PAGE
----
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Sheikh Zayed bin Sultan Al Nahyan

founder of the United Arab Emirates

Sheik Zayed bin Sultan al Nahyad

Zayed bin Al Nahyan was born in 1918, the youngest of the four sons of Sheikh Sultan bin Zayed Al Nahyan, ruler of Abu Dhabi from 1922 to 1926. Sheikh Sultan's successor died in 1928, and Zayed's eldest brother, Sheikh Shakhbut, was elected to succeed him by the royal family.

At the time, Abu Dhabi was a poor emirate within the Trucial States, with an economy based around fishing and pearl diving on the coast and basic agriculture around the inland oases. Education was very limited, even for the royal family, with the only true education being provided by Islamic clerics. Zayed was instructed in the principles of Islam and memorized most of the Qur'an, but his desire for knowledge led him to accompany Bedouin tribesmen into the desert. It was during this period that he learned the sport of falconry, which became his lifelong passion. He also learned how to shoot, how to ride a camel, how to track, and how to find water under the desert sands. He also gained the trust and respect of the Bedouins, something which would serve him well in the years to come.

When oil surveyors first came into Abu Dhabi in the early 1930's, Zayed was the natural choice to be their guide due to his intimate knowledge of the country and its inhabitants. In 1946, Zayed was chosen by Sheikh Shakhbut to represent him in Al Ayn. Under his leadership, the nine villages comprising Al Ayn were developed into an integrated township. Zayed revised local water ownership to ensure more equitable distribution and therefore allow more land to be irrigated, and, as an example to others, surrendered the water rights of his own family. He also dealt with territorial disputes, including one with Saudi Arabia, which claimed the three Al Ayn villages under Omani rule.

Abu Dhabi began exporting crude oil in 1962, and the emirate's coffers began filling with oil revenue. The people believed that the money should be spent on developing the emirate, but Sheikh Shakhbut prefered to follow a conservative policy that focused on saving the money in case the revenues stopped. The royal family finally determined that the emirate's best interests would be served by having Sheikh Shakhbut step down in favor of Zayed, and Zayed was formally elected ruler of Abu Dhabi on August 6, 1966.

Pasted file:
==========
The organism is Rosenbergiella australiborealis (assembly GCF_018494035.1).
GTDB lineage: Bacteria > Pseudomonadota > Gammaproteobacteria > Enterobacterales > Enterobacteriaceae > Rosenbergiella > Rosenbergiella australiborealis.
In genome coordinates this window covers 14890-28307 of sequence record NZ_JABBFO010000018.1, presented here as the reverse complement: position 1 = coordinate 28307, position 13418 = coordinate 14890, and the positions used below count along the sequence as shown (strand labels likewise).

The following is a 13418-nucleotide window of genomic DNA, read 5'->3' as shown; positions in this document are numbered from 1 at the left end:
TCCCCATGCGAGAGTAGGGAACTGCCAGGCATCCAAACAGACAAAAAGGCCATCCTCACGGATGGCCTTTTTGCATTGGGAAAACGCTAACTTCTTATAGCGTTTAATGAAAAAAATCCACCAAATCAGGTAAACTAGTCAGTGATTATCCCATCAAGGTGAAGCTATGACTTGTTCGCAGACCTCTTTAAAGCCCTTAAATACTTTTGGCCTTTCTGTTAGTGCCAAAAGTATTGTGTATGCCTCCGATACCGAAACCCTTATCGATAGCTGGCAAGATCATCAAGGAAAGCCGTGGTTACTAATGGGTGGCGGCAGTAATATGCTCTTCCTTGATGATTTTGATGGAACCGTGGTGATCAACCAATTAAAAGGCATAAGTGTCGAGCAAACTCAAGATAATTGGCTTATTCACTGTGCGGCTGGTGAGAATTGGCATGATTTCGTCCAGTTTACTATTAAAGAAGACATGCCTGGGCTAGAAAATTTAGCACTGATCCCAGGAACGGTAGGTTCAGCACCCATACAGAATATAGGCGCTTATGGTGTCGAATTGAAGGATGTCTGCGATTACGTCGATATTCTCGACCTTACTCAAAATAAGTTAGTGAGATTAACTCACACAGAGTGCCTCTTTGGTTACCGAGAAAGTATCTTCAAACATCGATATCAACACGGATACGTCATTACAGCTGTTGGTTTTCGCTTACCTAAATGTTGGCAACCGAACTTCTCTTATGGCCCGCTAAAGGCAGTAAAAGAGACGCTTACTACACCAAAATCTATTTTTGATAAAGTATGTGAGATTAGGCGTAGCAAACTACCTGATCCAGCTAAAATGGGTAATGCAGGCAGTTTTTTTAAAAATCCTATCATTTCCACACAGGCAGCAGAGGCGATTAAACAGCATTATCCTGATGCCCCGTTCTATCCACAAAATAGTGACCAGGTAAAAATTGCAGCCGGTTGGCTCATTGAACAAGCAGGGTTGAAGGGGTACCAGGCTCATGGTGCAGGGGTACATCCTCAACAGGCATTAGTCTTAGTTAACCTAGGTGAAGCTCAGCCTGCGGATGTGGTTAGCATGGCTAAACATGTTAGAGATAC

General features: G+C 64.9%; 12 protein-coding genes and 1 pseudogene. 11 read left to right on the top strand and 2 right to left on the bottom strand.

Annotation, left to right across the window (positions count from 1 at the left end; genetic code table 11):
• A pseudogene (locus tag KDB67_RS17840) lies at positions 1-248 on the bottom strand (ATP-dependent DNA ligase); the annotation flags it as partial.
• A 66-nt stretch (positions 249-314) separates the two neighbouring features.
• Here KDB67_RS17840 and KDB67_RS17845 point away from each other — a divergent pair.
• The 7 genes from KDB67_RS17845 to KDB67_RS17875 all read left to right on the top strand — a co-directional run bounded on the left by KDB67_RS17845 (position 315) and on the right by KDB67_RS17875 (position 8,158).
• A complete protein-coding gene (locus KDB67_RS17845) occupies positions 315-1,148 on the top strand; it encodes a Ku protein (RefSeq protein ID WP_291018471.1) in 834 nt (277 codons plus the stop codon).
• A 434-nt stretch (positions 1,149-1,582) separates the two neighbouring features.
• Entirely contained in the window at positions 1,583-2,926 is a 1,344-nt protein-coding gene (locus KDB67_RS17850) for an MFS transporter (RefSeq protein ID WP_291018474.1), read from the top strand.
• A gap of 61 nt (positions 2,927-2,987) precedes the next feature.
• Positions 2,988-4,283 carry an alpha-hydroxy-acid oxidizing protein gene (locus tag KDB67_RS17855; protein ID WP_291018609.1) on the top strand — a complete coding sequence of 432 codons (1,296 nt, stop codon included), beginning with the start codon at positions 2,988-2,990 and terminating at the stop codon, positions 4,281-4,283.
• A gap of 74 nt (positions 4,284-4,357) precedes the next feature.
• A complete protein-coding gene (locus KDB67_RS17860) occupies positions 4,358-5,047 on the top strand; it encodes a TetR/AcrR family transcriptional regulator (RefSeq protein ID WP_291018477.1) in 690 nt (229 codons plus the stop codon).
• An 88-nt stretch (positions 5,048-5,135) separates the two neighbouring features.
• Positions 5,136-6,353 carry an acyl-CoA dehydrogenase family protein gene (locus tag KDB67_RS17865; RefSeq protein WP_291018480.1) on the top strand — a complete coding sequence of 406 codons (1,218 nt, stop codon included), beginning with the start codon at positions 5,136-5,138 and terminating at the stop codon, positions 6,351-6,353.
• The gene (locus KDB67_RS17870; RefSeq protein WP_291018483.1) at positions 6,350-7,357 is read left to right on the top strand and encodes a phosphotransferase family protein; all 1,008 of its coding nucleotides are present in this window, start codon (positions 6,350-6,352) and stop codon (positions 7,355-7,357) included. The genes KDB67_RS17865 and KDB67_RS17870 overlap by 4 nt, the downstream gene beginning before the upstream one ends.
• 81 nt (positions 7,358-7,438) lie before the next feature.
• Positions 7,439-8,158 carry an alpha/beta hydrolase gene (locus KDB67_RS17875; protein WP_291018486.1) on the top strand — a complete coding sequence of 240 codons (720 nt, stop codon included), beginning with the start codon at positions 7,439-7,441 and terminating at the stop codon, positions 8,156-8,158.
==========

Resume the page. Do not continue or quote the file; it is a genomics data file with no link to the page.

Within weeks of taking charge, Zayed had begun a massive development program and new schools, hospitals, roads, and housing complexes were being built across Abu Dhabi. He also spent part of Abu Dhabi's oil revenue to help develop neighboring emirates.

In 1968, Great Britain announced its intention of withdrawing from its interests in the region by the end of 1971. Almost immediately, Zayed began meeting with Sheikh Rashid bin Saeed Al Maktoum of Dubai, and the two began calling for a federation of all the Arabian Peninsula emirates. It took four years, but on December 2, 1971, the rulers of Abu Dhabi, Ajman, Dubayy, al-Fujayrah, ash Shariyah, and Umm al Qaywayn signed agreements estblishing the United Arab Emirates; the emirate of Ra's al Khaymah joined the federation on February 11, 1972. Zayed was the natural choice to become President of the new nation, and he was subsequently elected to five consecutive five-year terms.

Zayed's health began deteriorating in the 1990's. He underwent spinal surgery in 1996, and a kidney transplant in 2000, and passed away on November 2, 2004.

See Also

Abu Dhabi
Great Britain

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The Robinson Library >> United Arab Emirates

This page was last updated on February 10, 2019.